Ethics and Negotiations

Are hardball tactics OK to use? Sometimes a course of action is legal but is questionable in terms of ethics.

A good rule of thumb is that hardball tactics should not be used because the negotiation is likely not to be

Don't use plagiarized sources. Get Your Custom Essay on
Ethics and Negotiations
Just from $13/Page
Order Essay

the last time you will interact with the other party. Therefore, finding a way to make a deal that works for

both sides is preferable. Otherwise, if you have the complete upper hand and use it to “destroy” the other

party, it’s likely that at a future date the other party will have the upper hand and will use it to retaliate

mercilessly against you. What’s more, your reputation as a negotiator will suffer. As J. Paul Getty said,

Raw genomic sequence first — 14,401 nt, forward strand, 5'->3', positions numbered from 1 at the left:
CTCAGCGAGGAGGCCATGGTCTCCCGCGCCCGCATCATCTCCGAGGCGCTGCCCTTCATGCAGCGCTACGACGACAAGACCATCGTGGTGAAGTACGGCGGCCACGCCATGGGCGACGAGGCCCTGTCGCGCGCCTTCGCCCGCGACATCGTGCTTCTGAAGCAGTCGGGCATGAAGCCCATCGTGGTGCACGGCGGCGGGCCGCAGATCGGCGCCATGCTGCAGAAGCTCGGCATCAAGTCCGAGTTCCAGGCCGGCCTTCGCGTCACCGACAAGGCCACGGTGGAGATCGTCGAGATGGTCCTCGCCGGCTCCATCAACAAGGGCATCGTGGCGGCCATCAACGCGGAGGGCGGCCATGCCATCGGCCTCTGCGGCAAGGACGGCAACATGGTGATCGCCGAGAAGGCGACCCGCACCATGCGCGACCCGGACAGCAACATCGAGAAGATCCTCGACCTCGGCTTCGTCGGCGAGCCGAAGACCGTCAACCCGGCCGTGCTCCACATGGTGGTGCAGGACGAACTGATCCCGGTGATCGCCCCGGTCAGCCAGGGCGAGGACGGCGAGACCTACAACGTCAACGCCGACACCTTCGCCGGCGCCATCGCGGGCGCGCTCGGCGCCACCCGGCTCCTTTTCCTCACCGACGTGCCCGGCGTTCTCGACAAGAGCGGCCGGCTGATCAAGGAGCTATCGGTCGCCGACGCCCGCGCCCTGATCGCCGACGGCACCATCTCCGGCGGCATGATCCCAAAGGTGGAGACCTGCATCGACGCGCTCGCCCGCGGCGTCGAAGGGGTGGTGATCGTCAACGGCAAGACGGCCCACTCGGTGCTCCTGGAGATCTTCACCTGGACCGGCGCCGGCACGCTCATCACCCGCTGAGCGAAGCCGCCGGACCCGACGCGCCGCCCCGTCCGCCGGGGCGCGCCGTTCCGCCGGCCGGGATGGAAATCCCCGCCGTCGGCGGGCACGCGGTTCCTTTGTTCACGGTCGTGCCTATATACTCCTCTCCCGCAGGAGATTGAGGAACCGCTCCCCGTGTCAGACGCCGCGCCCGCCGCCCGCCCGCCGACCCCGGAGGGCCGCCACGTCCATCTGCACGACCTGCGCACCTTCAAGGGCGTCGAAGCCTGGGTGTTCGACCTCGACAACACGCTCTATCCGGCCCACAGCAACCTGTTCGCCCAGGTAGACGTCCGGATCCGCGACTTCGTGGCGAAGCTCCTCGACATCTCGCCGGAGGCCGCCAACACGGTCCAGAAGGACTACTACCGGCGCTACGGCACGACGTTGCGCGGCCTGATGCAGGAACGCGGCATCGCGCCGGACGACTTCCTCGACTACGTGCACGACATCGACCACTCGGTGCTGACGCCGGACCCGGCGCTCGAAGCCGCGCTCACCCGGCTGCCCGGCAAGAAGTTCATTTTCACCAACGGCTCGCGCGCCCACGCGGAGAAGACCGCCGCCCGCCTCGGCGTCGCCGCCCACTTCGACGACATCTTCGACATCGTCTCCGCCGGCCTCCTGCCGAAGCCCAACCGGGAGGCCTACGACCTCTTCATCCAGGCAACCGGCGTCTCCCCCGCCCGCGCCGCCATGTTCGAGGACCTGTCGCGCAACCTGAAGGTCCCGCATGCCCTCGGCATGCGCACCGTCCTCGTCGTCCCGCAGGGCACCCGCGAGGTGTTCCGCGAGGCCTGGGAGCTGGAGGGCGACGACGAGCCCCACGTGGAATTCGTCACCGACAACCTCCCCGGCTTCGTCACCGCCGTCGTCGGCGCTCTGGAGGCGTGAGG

“My father said: ‘You must never try to make all the money that’s in a deal. Let the other fellow make

some money too, because if you have a reputation for always making all the money, you won’t have many

deals.’” [1]


Ethics establish a way of doing what is right, fair, and honest. If your counterpart feels you are being

unfair or dishonest, he or she is less likely to make any concessions—or even to negotiate with you in the

first place.


Here are some tips for ethical negotiations:

• Be honest.

• Keep your promises.

• Follow the Platinum Rule. The Golden Rule tells us to treat others the way we want to be treated.

Author Tony Alessandra goes a step further with the Platinum Rule: “Treat people the way they

want to be treated.” Caring about others enough to treat them the way they want to be treated

helps build long-term relationships based on ethics and trust. [2]